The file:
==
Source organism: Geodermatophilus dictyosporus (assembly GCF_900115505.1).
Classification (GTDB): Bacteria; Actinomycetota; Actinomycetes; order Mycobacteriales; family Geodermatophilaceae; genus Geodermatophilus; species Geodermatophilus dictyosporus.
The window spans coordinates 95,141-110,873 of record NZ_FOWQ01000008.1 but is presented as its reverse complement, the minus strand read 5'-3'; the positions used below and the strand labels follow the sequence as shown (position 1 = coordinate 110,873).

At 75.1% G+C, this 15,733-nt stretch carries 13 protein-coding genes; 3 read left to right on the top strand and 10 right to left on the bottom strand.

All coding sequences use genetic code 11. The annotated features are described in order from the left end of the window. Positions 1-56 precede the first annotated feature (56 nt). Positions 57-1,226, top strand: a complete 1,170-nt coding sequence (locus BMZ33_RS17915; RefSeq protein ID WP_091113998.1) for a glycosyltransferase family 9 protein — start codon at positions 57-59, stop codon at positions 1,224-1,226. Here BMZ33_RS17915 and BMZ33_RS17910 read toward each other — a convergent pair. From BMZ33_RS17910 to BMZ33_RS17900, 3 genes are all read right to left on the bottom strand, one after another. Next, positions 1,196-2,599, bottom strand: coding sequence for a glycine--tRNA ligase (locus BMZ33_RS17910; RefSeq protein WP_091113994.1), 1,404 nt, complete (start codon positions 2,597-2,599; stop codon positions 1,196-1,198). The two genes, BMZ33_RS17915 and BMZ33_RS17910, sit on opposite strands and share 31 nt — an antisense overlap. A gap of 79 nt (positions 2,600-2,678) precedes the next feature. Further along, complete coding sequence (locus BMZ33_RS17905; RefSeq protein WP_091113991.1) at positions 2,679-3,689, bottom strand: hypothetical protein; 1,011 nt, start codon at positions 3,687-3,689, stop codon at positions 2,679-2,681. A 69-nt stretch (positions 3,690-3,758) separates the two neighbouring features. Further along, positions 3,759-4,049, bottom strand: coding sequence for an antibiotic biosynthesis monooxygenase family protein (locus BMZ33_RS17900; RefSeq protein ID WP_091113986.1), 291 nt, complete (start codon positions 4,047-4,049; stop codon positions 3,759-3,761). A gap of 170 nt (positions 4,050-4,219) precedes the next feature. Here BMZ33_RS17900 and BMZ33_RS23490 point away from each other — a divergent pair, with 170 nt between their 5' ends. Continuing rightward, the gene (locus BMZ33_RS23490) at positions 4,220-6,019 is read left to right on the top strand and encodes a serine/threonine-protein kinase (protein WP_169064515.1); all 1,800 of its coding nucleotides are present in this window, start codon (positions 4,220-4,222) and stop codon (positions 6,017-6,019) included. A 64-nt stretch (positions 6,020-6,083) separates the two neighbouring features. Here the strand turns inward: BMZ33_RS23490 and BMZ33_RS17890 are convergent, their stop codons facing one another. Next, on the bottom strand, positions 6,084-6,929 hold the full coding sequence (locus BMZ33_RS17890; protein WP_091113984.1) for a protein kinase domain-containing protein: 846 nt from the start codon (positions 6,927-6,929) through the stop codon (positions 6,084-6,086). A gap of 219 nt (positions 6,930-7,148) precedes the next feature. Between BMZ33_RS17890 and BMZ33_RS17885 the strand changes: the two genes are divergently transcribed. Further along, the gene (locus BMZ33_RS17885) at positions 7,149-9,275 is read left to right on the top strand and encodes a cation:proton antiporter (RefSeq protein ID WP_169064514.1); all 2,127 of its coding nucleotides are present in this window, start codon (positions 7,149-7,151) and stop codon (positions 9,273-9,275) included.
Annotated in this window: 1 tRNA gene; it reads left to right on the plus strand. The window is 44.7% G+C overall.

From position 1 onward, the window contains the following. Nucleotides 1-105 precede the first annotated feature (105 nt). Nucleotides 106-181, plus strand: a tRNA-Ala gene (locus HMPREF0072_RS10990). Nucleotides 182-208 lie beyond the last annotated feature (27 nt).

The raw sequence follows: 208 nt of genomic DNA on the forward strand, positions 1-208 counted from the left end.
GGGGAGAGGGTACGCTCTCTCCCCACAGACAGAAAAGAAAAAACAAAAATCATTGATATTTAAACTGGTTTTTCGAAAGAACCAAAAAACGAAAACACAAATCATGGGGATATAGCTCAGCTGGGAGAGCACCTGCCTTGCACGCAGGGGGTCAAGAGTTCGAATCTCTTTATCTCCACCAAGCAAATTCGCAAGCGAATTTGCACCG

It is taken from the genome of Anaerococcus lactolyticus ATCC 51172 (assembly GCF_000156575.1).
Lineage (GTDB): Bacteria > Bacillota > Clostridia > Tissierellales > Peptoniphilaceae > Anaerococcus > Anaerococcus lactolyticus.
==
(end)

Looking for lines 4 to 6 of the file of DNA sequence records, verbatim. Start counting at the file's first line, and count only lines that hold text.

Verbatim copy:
At 75.1% G+C, this 15,733-nt stretch carries 13 protein-coding genes; 3 read left to right on the top strand and 10 right to left on the bottom strand.

All coding sequences use genetic code 11. The annotated features are described in order from the left end of the window. Positions 1-56 precede the first annotated feature (56 nt). Positions 57-1,226, top strand: a complete 1,170-nt coding sequence (locus BMZ33_RS17915; RefSeq protein ID WP_091113998.1) for a glycosyltransferase family 9 protein — start codon at positions 57-59, stop codon at positions 1,224-1,226. Here BMZ33_RS17915 and BMZ33_RS17910 read toward each other — a convergent pair. From BMZ33_RS17910 to BMZ33_RS17900, 3 genes are all read right to left on the bottom strand, one after another. Next, positions 1,196-2,599, bottom strand: coding sequence for a glycine--tRNA ligase (locus BMZ33_RS17910; RefSeq protein WP_091113994.1), 1,404 nt, complete (start codon positions 2,597-2,599; stop codon positions 1,196-1,198). The two genes, BMZ33_RS17915 and BMZ33_RS17910, sit on opposite strands and share 31 nt — an antisense overlap. A gap of 79 nt (positions 2,600-2,678) precedes the next feature. Further along, complete coding sequence (locus BMZ33_RS17905; RefSeq protein WP_091113991.1) at positions 2,679-3,689, bottom strand: hypothetical protein; 1,011 nt, start codon at positions 3,687-3,689, stop codon at positions 2,679-2,681. A 69-nt stretch (positions 3,690-3,758) separates the two neighbouring features. Further along, positions 3,759-4,049, bottom strand: coding sequence for an antibiotic biosynthesis monooxygenase family protein (locus BMZ33_RS17900; RefSeq protein ID WP_091113986.1), 291 nt, complete (start codon positions 4,047-4,049; stop codon positions 3,759-3,761). A gap of 170 nt (positions 4,050-4,219) precedes the next feature. Here BMZ33_RS17900 and BMZ33_RS23490 point away from each other — a divergent pair, with 170 nt between their 5' ends. Continuing rightward, the gene (locus BMZ33_RS23490) at positions 4,220-6,019 is read left to right on the top strand and encodes a serine/threonine-protein kinase (protein WP_169064515.1); all 1,800 of its coding nucleotides are present in this window, start codon (positions 4,220-4,222) and stop codon (positions 6,017-6,019) included. A 64-nt stretch (positions 6,020-6,083) separates the two neighbouring features. Here the strand turns inward: BMZ33_RS23490 and BMZ33_RS17890 are convergent, their stop codons facing one another. Next, on the bottom strand, positions 6,084-6,929 hold the full coding sequence (locus BMZ33_RS17890; protein WP_091113984.1) for a protein kinase domain-containing protein: 846 nt from the start codon (positions 6,927-6,929) through the stop codon (positions 6,084-6,086). A gap of 219 nt (positions 6,930-7,148) precedes the next feature. Between BMZ33_RS17890 and BMZ33_RS17885 the strand changes: the two genes are divergently transcribed. Further along, the gene (locus BMZ33_RS17885) at positions 7,149-9,275 is read left to right on the top strand and encodes a cation:proton antiporter (RefSeq protein ID WP_169064514.1); all 2,127 of its coding nucleotides are present in this window, start codon (positions 7,149-7,151) and stop codon (positions 9,273-9,275) included.
Annotated in this window: 1 tRNA gene; it reads left to right on the plus strand. The window is 44.7% G+C overall.